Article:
INDIANAPOLIS | The State Board of Education approved a plan Wednesday designed to produce more accurate ratings of Indiana schools with nontraditional grade groupings.
The current A-F school grading system, created last year by the Republican-appointed state education board, rates elementary and middle schools according to one set of criteria and high schools by another.
However, schools that don't neatly fall into those categories, such as a grade 6-10 school, suffer under the rating system because they have no score for some components, such as high school graduation rate.
Republican Tony Bennett, the former state superintendent of public instruction, adjusted upward the grades of dozens of schools — without state board permission — to correct for perceived deficiencies in the grading model when he discovered a favored kindergarten-ninth grade charter school was set to receive a low grade.
Controversy over that action prompted Bennett to quit as Florida's schools chief in July.
Current Indiana Superintendent Glenda Ritz, a Democrat, asked the board to set a procedure for rating schools that don't neatly fit the criteria, so she isn't calculating school grades based on spur-of-the-moment fixes.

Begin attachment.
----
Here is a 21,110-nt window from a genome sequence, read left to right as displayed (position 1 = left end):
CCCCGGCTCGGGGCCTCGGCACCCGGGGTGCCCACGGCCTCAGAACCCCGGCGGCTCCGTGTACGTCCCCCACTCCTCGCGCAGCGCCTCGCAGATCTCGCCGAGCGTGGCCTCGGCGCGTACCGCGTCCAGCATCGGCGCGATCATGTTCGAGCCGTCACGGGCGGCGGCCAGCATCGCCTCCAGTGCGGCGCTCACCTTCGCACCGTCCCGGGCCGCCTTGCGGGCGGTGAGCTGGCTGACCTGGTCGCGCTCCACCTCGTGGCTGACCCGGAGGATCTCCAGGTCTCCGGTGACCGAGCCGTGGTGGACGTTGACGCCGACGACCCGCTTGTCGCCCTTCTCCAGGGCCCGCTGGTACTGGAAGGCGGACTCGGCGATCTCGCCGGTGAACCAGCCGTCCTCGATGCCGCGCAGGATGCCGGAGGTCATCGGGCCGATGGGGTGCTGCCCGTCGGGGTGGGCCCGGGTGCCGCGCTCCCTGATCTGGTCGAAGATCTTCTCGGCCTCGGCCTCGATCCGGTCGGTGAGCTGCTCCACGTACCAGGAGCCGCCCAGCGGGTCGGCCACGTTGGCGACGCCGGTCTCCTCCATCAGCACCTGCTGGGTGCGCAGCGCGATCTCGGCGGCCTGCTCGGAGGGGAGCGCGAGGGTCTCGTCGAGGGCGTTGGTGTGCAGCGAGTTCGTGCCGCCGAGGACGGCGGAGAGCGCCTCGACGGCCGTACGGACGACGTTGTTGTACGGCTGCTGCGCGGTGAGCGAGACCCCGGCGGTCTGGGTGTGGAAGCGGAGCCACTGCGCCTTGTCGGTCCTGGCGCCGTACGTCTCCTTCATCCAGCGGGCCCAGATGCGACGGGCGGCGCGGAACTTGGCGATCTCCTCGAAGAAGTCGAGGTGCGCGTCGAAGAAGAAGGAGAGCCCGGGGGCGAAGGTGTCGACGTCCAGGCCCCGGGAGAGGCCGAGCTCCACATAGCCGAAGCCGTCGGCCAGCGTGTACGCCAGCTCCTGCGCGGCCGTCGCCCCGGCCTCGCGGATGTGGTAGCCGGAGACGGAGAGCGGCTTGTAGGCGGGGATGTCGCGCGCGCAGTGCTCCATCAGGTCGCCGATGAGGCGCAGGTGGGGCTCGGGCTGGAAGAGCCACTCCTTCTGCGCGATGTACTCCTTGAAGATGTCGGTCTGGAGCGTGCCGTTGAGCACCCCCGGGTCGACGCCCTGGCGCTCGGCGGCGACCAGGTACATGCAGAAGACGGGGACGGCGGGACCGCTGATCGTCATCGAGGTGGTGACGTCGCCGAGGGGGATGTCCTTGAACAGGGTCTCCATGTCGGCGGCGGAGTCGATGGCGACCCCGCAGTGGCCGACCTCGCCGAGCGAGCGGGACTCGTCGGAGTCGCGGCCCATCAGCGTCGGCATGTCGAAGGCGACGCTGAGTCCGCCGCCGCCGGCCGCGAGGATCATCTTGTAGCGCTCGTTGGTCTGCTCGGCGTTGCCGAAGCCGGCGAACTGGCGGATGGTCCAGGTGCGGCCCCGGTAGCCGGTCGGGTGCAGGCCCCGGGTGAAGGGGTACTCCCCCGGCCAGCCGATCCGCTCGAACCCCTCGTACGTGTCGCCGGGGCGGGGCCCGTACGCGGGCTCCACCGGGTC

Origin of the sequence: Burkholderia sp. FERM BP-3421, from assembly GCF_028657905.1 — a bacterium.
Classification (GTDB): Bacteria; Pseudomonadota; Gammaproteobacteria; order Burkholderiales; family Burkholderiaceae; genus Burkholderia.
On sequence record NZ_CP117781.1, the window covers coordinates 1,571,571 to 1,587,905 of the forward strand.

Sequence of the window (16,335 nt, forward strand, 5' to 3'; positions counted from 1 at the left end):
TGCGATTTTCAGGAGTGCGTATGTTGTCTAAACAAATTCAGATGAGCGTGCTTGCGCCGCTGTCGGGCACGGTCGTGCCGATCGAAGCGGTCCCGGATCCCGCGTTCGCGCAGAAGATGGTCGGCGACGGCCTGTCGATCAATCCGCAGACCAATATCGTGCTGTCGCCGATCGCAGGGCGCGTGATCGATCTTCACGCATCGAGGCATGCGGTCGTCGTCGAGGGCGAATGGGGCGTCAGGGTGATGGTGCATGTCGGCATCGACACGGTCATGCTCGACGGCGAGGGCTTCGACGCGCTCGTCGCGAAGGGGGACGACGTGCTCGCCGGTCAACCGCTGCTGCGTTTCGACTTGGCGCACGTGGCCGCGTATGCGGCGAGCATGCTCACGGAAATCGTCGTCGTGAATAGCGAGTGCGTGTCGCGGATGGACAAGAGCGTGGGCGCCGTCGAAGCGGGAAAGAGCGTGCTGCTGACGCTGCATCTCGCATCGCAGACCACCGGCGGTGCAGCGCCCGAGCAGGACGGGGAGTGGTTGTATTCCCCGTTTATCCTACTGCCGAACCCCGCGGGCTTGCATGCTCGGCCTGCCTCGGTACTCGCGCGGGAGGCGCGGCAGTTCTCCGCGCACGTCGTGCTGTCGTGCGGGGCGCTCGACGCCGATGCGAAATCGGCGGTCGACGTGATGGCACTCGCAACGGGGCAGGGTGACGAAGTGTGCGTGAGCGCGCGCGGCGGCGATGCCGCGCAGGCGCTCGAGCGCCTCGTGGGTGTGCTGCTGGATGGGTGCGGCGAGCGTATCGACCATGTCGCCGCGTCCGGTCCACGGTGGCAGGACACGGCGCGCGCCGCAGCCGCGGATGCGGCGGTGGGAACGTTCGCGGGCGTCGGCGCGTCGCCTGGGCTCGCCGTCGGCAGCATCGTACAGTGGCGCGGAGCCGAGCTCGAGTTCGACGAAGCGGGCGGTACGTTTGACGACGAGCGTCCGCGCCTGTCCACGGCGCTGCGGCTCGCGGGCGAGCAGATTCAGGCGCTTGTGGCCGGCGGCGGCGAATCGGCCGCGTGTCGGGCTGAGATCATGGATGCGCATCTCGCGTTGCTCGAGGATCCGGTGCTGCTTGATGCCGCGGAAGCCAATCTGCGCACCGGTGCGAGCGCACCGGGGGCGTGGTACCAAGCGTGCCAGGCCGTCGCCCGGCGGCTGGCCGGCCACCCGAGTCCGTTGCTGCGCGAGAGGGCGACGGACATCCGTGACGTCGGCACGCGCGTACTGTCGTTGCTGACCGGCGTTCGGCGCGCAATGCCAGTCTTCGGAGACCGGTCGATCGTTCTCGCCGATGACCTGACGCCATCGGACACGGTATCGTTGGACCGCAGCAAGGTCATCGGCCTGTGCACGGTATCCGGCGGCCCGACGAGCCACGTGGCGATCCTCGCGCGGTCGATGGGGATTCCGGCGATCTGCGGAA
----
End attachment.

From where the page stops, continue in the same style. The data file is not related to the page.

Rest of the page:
The board, prompted by Gary's Tony Walker, voted 10-0 to create a combined grading model for schools straddling the divide in which all applicable data, whether from elementary/middle or high school criteria, are used together to set a school's grade.
"Schools that don't fit our rubric should be looked at individually," Walker said. "These schools are being punished because we didn't create a model that accounts for their configuration."
With that settled, preliminary 2012-13 grades for all Indiana schools now are expected to be calculated by Thanksgiving.
At the same time, Indiana law requires the State Board of Education to create by Nov. 15 a new A-F grading model, effective for the 2014-15 school year, that permanently fixes problems inherent in the current grading system.